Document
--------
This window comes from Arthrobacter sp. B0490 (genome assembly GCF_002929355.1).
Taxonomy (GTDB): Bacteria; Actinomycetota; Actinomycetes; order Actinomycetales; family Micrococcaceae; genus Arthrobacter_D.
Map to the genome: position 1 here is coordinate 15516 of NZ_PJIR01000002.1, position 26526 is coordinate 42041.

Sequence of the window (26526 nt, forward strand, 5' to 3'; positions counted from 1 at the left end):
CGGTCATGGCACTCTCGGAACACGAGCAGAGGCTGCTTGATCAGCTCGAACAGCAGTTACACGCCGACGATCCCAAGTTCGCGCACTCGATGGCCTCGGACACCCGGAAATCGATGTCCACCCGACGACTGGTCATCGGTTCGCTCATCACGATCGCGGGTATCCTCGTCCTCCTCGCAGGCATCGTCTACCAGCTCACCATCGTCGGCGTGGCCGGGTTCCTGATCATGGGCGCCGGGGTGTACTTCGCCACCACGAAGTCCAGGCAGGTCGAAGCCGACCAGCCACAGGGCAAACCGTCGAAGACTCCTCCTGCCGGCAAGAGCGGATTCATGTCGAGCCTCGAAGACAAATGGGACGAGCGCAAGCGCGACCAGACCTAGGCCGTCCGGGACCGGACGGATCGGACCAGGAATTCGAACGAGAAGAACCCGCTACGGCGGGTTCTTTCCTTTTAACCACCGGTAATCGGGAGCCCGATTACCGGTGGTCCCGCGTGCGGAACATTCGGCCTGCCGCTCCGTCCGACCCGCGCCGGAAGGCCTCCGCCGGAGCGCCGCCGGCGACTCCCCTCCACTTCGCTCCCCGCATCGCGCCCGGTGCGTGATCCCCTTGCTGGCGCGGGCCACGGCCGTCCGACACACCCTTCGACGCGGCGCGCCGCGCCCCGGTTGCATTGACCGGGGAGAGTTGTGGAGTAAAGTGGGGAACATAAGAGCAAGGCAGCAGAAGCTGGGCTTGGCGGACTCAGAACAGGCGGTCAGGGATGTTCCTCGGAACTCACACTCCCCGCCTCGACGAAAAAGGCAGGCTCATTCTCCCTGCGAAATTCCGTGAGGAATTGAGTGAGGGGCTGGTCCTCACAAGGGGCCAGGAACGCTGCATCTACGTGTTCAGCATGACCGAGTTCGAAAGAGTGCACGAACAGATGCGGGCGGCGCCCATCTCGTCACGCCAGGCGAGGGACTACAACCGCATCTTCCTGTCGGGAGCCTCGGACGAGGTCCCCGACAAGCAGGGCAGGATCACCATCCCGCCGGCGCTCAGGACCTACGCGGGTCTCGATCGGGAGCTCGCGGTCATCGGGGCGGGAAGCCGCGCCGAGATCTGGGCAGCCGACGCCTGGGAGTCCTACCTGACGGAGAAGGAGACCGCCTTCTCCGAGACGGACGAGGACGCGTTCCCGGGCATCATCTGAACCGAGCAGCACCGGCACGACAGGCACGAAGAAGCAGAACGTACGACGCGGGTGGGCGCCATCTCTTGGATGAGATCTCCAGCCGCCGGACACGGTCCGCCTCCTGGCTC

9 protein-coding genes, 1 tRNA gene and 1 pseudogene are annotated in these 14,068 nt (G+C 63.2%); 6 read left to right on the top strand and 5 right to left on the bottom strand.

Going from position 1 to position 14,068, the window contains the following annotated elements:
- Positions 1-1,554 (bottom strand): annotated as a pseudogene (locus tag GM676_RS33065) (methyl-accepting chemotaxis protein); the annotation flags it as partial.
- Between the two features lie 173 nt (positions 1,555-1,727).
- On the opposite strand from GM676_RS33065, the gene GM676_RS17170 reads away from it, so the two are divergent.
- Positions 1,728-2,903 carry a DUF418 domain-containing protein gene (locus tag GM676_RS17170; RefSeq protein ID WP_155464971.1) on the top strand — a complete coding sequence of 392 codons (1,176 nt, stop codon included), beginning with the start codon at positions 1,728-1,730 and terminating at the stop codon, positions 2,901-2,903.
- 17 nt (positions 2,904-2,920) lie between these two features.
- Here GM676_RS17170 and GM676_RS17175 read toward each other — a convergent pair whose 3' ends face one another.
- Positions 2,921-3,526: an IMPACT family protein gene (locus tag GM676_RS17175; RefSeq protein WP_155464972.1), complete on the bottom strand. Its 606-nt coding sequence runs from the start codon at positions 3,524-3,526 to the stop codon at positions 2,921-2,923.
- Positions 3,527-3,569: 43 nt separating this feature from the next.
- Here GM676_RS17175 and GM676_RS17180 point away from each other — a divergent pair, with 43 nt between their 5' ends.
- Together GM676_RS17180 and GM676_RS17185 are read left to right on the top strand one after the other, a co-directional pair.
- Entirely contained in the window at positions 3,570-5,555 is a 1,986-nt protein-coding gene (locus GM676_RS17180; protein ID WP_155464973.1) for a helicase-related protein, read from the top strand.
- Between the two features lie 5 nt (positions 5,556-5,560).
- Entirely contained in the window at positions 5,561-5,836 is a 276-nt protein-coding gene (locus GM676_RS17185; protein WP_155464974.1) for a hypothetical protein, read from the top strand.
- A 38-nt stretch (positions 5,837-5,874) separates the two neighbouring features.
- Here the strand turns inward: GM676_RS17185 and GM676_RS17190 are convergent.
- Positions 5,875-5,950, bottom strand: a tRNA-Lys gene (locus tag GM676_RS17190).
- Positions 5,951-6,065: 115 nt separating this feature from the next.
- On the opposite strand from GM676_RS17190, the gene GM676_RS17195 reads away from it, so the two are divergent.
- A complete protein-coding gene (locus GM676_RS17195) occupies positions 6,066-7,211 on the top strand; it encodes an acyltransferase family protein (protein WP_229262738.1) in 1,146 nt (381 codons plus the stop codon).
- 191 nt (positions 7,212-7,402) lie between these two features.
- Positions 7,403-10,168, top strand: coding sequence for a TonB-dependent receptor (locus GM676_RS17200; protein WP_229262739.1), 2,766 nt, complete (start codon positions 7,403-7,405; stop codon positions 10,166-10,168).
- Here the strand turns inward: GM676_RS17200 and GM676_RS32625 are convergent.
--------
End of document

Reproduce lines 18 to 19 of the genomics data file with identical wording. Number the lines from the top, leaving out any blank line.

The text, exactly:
- Entirely contained in the window at positions 3,570-5,555 is a 1,986-nt protein-coding gene (locus GM676_RS17180; protein ID WP_155464973.1) for a helicase-related protein, read from the top strand.
- Between the two features lie 5 nt (positions 5,556-5,560).